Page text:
"Had Philip K. Dick lived through riot grrrl and the collapse of the America's industrial economy, STAY CRAZY would be his memoir. Erica Satifka is a prophet."
--Nick Mamatas, author of SENSATION and I AM PROVIDENCE.
"Stay Crazy is dark and intense sci-fi with a twist, in turns disturbing, amusing, and enlightening. It's not a book that fits into tidy genre boxes, so kudos to Apex for publishing a book that is that complicated--and good."
--Beth Cato, Nebula Award-nominated author of DEEP ROOTS
After a breakdown at college landed Emmeline Kalberg in a mental hospital, she's struggling to get her life on track. She's back in her hometown and everyone knows she's crazy, but the twelve pills she takes every day keep her anxiety and paranoia in check. So when a voice that calls itself Escodex begins talking to Em from a box of frozen chick nuggets, she's sure that it's real and not another hallucination. Well ... pretty sure.
An evil entity is taking over the employees of Savertown USA, sucking out their energy so it can break into Escodex's dimension. Escodex needs Em's help to save his dimension and to keep hers from collapsing. But Em isn't certain she wants to help Escodex. She has other things to worry about, like staying off the Savertown USA bowling team, busting her sister's chops about her new found religion, and getting out of Clear Falls, PA.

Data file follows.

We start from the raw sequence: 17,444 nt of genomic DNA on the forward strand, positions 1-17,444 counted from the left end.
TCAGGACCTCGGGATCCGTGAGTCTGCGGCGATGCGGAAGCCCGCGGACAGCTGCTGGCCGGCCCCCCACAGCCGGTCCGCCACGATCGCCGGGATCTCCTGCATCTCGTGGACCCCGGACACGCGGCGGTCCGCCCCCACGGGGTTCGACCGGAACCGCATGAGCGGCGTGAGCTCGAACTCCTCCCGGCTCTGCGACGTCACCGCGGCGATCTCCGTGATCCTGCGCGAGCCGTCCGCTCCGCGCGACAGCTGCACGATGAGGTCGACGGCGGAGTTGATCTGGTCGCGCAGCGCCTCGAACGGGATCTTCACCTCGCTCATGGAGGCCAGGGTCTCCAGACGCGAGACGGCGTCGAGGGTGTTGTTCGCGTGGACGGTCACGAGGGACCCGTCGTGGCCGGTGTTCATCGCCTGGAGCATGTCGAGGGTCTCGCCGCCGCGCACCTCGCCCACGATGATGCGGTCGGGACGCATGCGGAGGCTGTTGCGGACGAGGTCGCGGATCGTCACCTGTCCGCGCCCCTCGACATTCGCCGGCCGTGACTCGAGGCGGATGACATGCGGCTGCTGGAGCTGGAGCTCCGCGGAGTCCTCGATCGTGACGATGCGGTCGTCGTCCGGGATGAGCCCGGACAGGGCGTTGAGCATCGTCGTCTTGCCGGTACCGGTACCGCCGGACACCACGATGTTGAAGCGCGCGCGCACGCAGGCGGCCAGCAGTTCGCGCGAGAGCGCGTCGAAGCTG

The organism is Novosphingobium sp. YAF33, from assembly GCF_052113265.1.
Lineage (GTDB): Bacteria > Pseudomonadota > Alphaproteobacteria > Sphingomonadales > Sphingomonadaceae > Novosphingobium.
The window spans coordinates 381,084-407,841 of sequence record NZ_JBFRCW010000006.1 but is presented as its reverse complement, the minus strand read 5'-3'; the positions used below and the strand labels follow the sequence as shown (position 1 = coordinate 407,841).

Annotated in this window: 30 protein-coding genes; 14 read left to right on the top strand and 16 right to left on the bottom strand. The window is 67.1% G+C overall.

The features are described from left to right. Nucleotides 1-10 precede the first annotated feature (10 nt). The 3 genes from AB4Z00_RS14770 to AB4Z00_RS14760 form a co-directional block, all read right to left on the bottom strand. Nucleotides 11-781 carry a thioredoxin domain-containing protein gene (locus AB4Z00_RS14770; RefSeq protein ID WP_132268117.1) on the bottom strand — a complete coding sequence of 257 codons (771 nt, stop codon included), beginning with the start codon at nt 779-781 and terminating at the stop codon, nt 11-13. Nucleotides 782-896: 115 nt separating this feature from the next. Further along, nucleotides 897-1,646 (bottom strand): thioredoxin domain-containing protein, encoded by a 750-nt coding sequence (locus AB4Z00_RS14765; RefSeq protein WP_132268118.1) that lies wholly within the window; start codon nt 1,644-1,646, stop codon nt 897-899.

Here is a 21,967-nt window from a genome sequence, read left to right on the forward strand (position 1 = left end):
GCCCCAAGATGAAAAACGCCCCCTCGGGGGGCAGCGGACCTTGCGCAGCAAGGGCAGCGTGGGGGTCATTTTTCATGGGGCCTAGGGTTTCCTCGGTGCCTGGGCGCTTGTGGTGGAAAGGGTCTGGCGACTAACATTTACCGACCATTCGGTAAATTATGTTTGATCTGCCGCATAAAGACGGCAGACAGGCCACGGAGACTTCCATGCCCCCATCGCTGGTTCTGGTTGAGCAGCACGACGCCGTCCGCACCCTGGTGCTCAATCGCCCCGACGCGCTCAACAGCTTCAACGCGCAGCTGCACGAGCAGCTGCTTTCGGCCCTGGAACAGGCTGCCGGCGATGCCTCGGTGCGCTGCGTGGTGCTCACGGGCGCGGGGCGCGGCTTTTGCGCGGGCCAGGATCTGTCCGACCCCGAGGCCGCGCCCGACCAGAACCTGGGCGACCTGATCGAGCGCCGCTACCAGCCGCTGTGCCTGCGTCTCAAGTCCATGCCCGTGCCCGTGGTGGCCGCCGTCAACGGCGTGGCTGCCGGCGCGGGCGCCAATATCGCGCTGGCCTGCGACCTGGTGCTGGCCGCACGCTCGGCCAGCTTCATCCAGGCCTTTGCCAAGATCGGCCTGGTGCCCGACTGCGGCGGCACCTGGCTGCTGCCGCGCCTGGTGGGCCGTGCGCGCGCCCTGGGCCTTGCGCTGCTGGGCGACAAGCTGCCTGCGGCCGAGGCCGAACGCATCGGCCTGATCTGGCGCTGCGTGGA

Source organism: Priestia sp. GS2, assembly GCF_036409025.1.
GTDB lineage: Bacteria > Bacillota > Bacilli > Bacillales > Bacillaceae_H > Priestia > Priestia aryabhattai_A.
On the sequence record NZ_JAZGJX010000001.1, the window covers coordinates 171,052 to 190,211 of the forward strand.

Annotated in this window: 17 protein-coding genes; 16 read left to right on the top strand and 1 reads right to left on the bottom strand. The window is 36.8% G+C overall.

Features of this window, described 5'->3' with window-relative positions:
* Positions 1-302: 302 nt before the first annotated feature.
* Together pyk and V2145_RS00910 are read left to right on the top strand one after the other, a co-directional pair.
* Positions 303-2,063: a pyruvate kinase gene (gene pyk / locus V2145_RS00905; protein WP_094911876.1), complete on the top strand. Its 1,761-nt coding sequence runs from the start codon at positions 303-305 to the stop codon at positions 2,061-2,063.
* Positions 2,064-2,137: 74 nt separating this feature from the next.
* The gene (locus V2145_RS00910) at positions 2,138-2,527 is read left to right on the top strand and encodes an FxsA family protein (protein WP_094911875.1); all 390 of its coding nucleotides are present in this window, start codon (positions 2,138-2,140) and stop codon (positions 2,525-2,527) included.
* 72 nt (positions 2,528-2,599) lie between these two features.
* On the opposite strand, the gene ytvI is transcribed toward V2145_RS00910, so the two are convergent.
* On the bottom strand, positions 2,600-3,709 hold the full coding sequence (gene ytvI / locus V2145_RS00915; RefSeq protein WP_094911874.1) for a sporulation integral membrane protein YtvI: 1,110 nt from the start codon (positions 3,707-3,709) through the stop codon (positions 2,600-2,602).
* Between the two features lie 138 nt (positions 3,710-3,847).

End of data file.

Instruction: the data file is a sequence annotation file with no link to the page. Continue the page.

When her coworkers start mysteriously dying, Em realizes that she may be the only one who can stop things from getting worse. Now she must convince her therapist she's not having a relapse and keep her boss from firing her. All while getting her coworker Roger to help enact the plans Escodex conveys to her though the RFID chips in the Savertown USA products. It's enough to make anyone Stay Crazy.
Cover art by Nickolas Brokenshire
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About the Author
Most Helpful Customer Reviews
Life can be get very difficult for Em, Erica L. Satifka’s “Stay Crazy” protagonist, but I couldn’t help rooting for her. I was not sure how much of Em’s situation is real and how much is imagined and right up through the climax I found myself still wondering. In spite of this, though, I was pulling for Em to succeed. To her credit, Satifka has a very clear and easy writing style that quickly gets to the point. This direct approach gives Em a very infectious personality, especially when contrasted with those around her. I definitely recommend this book for anyone looking for something out of the ordinary. Phillip M. Johns